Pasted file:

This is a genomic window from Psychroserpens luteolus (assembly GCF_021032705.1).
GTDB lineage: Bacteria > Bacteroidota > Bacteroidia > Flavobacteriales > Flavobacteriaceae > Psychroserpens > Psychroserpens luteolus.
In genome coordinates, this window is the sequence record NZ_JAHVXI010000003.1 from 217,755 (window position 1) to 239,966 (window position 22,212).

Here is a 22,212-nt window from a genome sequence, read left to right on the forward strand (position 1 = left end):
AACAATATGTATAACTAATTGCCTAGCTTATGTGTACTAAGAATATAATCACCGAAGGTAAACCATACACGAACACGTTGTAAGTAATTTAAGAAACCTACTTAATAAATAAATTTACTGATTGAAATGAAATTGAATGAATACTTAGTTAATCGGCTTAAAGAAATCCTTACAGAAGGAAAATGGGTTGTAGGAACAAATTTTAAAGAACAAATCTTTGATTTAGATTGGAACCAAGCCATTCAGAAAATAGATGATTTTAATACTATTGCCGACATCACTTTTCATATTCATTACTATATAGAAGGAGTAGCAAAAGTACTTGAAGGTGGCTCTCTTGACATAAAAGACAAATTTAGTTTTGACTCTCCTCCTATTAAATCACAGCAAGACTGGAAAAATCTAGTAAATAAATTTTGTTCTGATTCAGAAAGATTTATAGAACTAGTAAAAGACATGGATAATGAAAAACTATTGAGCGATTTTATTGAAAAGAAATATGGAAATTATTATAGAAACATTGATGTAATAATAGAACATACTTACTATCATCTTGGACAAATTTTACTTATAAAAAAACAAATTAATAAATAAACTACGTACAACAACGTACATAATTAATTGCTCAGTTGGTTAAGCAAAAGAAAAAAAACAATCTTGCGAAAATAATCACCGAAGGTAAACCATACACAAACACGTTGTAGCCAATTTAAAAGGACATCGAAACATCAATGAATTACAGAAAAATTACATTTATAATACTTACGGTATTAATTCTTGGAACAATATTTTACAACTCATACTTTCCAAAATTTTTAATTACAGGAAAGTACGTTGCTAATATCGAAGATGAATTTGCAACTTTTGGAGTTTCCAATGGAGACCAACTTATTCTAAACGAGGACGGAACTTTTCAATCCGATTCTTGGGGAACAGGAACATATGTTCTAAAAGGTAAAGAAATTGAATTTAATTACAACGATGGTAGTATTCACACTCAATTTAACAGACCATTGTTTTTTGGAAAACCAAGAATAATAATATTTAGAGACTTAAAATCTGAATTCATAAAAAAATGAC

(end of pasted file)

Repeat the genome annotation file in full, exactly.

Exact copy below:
This is a genomic window from Psychroserpens luteolus (assembly GCF_021032705.1).
GTDB lineage: Bacteria > Bacteroidota > Bacteroidia > Flavobacteriales > Flavobacteriaceae > Psychroserpens > Psychroserpens luteolus.
In genome coordinates, this window is the sequence record NZ_JAHVXI010000003.1 from 217,755 (window position 1) to 239,966 (window position 22,212).

Here is a 22,212-nt window from a genome sequence, read left to right on the forward strand (position 1 = left end):
AACAATATGTATAACTAATTGCCTAGCTTATGTGTACTAAGAATATAATCACCGAAGGTAAACCATACACGAACACGTTGTAAGTAATTTAAGAAACCTACTTAATAAATAAATTTACTGATTGAAATGAAATTGAATGAATACTTAGTTAATCGGCTTAAAGAAATCCTTACAGAAGGAAAATGGGTTGTAGGAACAAATTTTAAAGAACAAATCTTTGATTTAGATTGGAACCAAGCCATTCAGAAAATAGATGATTTTAATACTATTGCCGACATCACTTTTCATATTCATTACTATATAGAAGGAGTAGCAAAAGTACTTGAAGGTGGCTCTCTTGACATAAAAGACAAATTTAGTTTTGACTCTCCTCCTATTAAATCACAGCAAGACTGGAAAAATCTAGTAAATAAATTTTGTTCTGATTCAGAAAGATTTATAGAACTAGTAAAAGACATGGATAATGAAAAACTATTGAGCGATTTTATTGAAAAGAAATATGGAAATTATTATAGAAACATTGATGTAATAATAGAACATACTTACTATCATCTTGGACAAATTTTACTTATAAAAAAACAAATTAATAAATAAACTACGTACAACAACGTACATAATTAATTGCTCAGTTGGTTAAGCAAAAGAAAAAAAACAATCTTGCGAAAATAATCACCGAAGGTAAACCATACACAAACACGTTGTAGCCAATTTAAAAGGACATCGAAACATCAATGAATTACAGAAAAATTACATTTATAATACTTACGGTATTAATTCTTGGAACAATATTTTACAACTCATACTTTCCAAAATTTTTAATTACAGGAAAGTACGTTGCTAATATCGAAGATGAATTTGCAACTTTTGGAGTTTCCAATGGAGACCAACTTATTCTAAACGAGGACGGAACTTTTCAATCCGATTCTTGGGGAACAGGAACATATGTTCTAAAAGGTAAAGAAATTGAATTTAATTACAACGATGGTAGTATTCACACTCAATTTAACAGACCATTGTTTTTTGGAAAACCAAGAATAATAATATTTAGAGACTTAAAATCTGAATTCATAAAAAAATGAC